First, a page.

The U.S. Postal Service decision to keep open the Tallevast distribution office is good news for those 300 employees. But it does not alter the underlying need for cuts.
Those cuts, being considered by a divided Congress now, included closing the Manasota Postal Center next to the Sarasota-Bradenton International Airport and eliminating somewhere between 128 and 300 jobs, depending on whom you believe.
Local postal workers, who protested the closure, are tiny cogs in the vaster postal service and also cogs in the vaster battle over the future of the post office. Their office is saved for now, but the dynamics remain sharply against the postal service.
The future holds reductions in employee numbers and benefits — a bitter pill, to be sure — and something their unions are unwilling to accept.
The U.S. Postal Service is squeezed on the two most basic elements of any business: revenues and expenses.
On the revenue side, anyone not in a coma knows revenues have taken a mammoth hit with the advent of email, online bill paying and the Internet in general. Postal employees are handling 22% fewer items than just five years ago, and the decline continues. Projections are for that volume to fall another 30% by 2020.
The expense side is more self-inflicted. A long history of unaffordable contractual promises made to unionized workers — including no-layoff clauses — has made the post office too expensive.
Yet postal-service management just approved a contract in May that includes a new no-layoff provision while also offering better benefits than other federal workers, which is saying something. No business can handcuff itself like this. It would be suicide. In fact, that is just what it is.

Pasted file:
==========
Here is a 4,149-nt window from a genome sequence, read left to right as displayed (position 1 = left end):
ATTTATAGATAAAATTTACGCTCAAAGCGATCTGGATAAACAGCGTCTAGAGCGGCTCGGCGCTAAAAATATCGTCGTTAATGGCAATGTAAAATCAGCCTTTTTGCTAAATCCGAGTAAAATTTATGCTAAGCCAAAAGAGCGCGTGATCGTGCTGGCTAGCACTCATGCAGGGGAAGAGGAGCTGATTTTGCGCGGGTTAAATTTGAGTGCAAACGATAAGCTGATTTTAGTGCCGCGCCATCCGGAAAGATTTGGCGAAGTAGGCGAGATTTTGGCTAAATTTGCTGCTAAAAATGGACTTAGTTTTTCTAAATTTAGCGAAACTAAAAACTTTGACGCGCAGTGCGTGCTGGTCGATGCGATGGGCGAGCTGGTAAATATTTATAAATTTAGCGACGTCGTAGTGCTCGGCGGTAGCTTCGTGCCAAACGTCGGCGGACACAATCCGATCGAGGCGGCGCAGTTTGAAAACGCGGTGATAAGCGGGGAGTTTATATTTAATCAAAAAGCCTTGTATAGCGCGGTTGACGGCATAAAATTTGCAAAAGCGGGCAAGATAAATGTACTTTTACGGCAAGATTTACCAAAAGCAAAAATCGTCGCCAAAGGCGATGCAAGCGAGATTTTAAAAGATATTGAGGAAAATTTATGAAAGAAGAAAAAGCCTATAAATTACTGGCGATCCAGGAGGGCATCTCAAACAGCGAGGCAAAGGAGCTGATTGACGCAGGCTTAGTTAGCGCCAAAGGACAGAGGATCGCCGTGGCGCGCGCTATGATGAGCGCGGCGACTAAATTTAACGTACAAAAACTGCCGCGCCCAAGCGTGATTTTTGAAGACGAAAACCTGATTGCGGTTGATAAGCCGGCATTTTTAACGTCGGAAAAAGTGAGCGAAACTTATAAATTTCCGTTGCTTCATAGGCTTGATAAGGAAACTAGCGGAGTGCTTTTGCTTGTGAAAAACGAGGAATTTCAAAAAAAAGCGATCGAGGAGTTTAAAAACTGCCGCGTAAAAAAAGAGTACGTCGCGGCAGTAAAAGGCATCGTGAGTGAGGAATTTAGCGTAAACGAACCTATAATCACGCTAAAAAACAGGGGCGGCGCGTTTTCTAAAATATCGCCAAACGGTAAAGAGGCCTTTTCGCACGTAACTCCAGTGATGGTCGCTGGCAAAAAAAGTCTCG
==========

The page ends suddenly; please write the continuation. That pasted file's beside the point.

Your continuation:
The post office will run a $9.2 billion deficit this year, growing steadily from previous years. If major changes are not made, it could close in the not-too-distant future.
There is no real discussion of stamp price increases. Increasing revenue is possible through advertising on trucks and letting the postal service into other areas — but a government entity, just to protect itself, should not enter into competition with private, tax-paying companies already providing those services.
Cost containment must come from employees because of this statistic: The post office’s biggest competitors are UPS and FedEx, which respectively have 53% and 32% of their costs in labor. The Postal Service stands at 80% in labor costs.
Herein lies a huge problem, which shows up at the city, county, school district and state levels: These employees are members of deep-pocket unions organized for political power, and can and will vote their self interests. This is not lost on politicians ultimately making these decisions.
It is why U.S. Rep. Elijah Cummings, D-Md., said, “These people have given their blood, their sweat, their tears to make sure our mail has been delivered for years.” His party opposite, U.S. Rep. Darrell Issa, R-Calif., constantly refers to the “hard-working men and women” of the postal service.
OK, a little non-suck-up reality: Postal workers don’t work any harder than other people. And if the window service at the local post office is compared to the checkouts at Walmart or Publix, they may not work as hard as people in the private sector paid a third as much.
And more reality: They are not more important. Bank of America recently announced the layoffs of 30,000 people. Those people losing jobs are just as important as government workers losing jobs or being transferred. But BofA employees are not unionized and do not have paychecks tied to congressional votes.
Somehow, Congress must realize its first priority is not to government employees, but to all constituents.
It stinks for those postal workers who will be laid off or reassigned in the future. But the blame falls on the political leaders who have for many decades catered to their own political cravings and gave contracts too rich in goodies. A leaner postal service would be more competitive without the pain.
Unfortunately, the workers will have to pay for previous politicians’ craven acts, because there is no choice. It is just played out over and over.
Rod Thomson can be reached at [email protected].